String Conversions

You often have to translate a Gambas number or date to a string, and the contrary.

Then, you must know if the string that represents the numeric value or the date will be seen by the user. Because in that case, the numeric value or the date must be translated according to the user country and language localization settings. And so, you must use the Gambas functions that use localization settings.

These functions are: Str$, and Val.

Str$() convert any value to a localized string, whereas Val() tries to convert any string to a specific value by guessing the value datatype from the string contents: for example, if Val() sees date separators or time separators, according to the localization settings, it will assume that the string must be converted to a date.

Otherwise, if the string representation of the numeric value or the date will not be seen by the user (an application settings stored in a text file for example), then you must use the Gambas functions that do not use localization settings.

These functions are: CBool, CByte, CDate, CFloat, CInt, CLong, CSingle, CShort, CStr.

Actually, these functions use a default localization setting named "C", that is exactly the same as the "en_US", i.e. the localization of the people living in the United States of America. That is the main reason for the confusion I think!

You will use CStr() to convert to a string, and all other functions to convert from a string to a specific datatype. The conversion should be fully bijective, i.e. CStr(CXXX(anyString)) = anyString, and CXXX(CStr(anyValue)) = anyValue. Beware, there is no full guarantee!

Date Conversions

To print a date/time using the current localization, you have to use the Format$ function with one of the date/time pre-defined formats.

If none of the pre-defined formats fit your needs, then you have to create your own by:

1) Determining the order of date and time components by analysing the formatting of a cleverly chosen date with gb.ShortDate and gb.ShortTime.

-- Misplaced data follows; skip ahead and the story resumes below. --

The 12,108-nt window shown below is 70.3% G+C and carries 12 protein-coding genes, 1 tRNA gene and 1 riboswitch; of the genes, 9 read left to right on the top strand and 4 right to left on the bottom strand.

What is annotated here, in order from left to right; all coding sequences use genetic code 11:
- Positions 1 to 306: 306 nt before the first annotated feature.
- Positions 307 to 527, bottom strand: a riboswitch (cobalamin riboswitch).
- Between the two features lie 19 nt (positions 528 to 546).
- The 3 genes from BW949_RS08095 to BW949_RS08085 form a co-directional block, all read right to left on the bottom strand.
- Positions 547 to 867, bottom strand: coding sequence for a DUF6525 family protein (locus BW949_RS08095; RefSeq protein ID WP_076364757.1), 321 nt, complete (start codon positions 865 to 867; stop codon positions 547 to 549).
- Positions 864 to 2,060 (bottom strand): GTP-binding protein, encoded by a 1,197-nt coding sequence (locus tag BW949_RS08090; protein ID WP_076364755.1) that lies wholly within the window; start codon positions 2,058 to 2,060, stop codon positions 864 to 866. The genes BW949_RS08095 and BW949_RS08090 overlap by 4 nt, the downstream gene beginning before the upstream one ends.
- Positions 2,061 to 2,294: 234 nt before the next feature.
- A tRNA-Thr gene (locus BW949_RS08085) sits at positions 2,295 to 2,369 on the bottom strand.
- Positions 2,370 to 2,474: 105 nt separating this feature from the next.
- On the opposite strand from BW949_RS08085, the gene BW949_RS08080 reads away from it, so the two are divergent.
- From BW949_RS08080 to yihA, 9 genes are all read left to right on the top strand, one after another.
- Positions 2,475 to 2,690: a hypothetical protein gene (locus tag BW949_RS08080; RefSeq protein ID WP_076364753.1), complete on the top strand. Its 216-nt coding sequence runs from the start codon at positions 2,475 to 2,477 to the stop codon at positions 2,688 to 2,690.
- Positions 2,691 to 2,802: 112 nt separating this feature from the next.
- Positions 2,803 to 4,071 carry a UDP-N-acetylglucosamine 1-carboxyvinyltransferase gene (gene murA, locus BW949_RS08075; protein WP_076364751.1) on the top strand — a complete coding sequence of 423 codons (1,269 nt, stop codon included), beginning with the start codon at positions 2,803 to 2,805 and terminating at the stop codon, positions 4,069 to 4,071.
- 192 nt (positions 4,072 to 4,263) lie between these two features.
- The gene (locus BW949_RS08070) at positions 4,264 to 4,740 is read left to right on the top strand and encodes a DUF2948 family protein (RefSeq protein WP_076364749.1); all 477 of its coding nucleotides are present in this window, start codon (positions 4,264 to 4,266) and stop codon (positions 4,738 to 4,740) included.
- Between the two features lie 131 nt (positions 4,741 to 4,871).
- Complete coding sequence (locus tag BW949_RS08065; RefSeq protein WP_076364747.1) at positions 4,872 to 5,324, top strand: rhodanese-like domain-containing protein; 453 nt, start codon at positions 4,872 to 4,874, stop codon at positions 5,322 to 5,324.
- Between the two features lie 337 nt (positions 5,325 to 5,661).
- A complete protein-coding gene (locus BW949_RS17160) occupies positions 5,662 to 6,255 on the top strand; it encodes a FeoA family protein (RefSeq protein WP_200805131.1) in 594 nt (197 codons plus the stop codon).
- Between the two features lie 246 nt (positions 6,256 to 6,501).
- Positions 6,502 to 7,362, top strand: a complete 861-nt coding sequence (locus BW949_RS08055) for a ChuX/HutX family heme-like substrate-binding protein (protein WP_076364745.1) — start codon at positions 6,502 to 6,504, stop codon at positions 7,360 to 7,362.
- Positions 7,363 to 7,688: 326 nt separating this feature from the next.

2) Using the "/" and ":" formatting characters in the format string.


' Return a custom localized date format
' Doing the same thing for a time format is similar

Private Sub GetMyDateFormat() As String

  Dim aFormat As String[] = ["dd", "mmmm", "yyyy"]
  Dim sFormat As String
  Dim sDate As String
  Dim sChar As String
  Dim I, J As Integer

  sDate = Format(Date(3333, 22, 11), gb.ShortDate)

  For I = 1 To Len(sDate)
    sChar = Mid$(sDate, I ,1)
    If IsDigit(sChar) Then
      J = Asc(sChar) - Asc("1")
      If J < 0 Or If J > 2 Or If Not aFormat[J] Then Continue
      If sFormat Then sFormat &= "/"
      sFormat &= aFormat[J]
      aFormat[J] = ""

  Return sFormat


GUI Localization

A localization difficulty comes from right-to-left written languages: Arabic, Farsi, Hebrew. The user interface must reverse some of its components to follow the writing direction.

That should be automatic, as soon as you always use layout containers like HBox, VBox, HPanel and VPanel, or containers that have their Arrangement property set.

The other part of the GUI (menus, labels, widget scrollbars...) should adapt, provided that the underlying toolkit (qt or GTK+) behaves correctly.

To try a reversed GUI, you can set the GB_REVERSE environmental variable before starting your program. Please tell if something does not display correctly.


Here is what you see if you run LANG=fa LANGUAGE=fa gambas2 on my Mandriva:

See also